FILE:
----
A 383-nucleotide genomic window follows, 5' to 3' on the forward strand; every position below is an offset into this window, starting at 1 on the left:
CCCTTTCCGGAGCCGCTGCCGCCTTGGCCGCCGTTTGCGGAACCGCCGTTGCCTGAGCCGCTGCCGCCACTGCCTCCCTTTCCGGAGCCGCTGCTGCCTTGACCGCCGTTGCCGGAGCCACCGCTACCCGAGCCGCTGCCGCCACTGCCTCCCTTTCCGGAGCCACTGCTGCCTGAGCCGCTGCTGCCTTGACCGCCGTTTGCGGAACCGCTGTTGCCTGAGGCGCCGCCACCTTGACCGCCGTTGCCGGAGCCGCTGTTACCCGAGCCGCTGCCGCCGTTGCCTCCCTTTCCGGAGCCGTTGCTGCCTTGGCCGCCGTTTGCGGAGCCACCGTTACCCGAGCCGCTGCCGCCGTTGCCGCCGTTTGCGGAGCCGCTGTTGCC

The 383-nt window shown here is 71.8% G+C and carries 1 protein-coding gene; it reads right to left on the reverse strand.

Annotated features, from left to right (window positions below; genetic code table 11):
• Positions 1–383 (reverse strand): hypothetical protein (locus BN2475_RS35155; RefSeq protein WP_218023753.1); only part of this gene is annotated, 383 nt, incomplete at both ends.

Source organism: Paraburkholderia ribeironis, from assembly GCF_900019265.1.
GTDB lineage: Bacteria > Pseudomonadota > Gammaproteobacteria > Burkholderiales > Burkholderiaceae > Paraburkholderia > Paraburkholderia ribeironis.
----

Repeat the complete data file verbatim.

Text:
A 383-nucleotide genomic window follows, 5' to 3' on the forward strand; every position below is an offset into this window, starting at 1 on the left:
CCCTTTCCGGAGCCGCTGCCGCCTTGGCCGCCGTTTGCGGAACCGCCGTTGCCTGAGCCGCTGCCGCCACTGCCTCCCTTTCCGGAGCCGCTGCTGCCTTGACCGCCGTTGCCGGAGCCACCGCTACCCGAGCCGCTGCCGCCACTGCCTCCCTTTCCGGAGCCACTGCTGCCTGAGCCGCTGCTGCCTTGACCGCCGTTTGCGGAACCGCTGTTGCCTGAGGCGCCGCCACCTTGACCGCCGTTGCCGGAGCCGCTGTTACCCGAGCCGCTGCCGCCGTTGCCTCCCTTTCCGGAGCCGTTGCTGCCTTGGCCGCCGTTTGCGGAGCCACCGTTACCCGAGCCGCTGCCGCCGTTGCCGCCGTTTGCGGAGCCGCTGTTGCC

The 383-nt window shown here is 71.8% G+C and carries 1 protein-coding gene; it reads right to left on the reverse strand.

Annotated features, from left to right (window positions below; genetic code table 11):
• Positions 1–383 (reverse strand): hypothetical protein (locus BN2475_RS35155; RefSeq protein WP_218023753.1); only part of this gene is annotated, 383 nt, incomplete at both ends.

Source organism: Paraburkholderia ribeironis, from assembly GCF_900019265.1.
GTDB lineage: Bacteria > Pseudomonadota > Gammaproteobacteria > Burkholderiales > Burkholderiaceae > Paraburkholderia > Paraburkholderia ribeironis.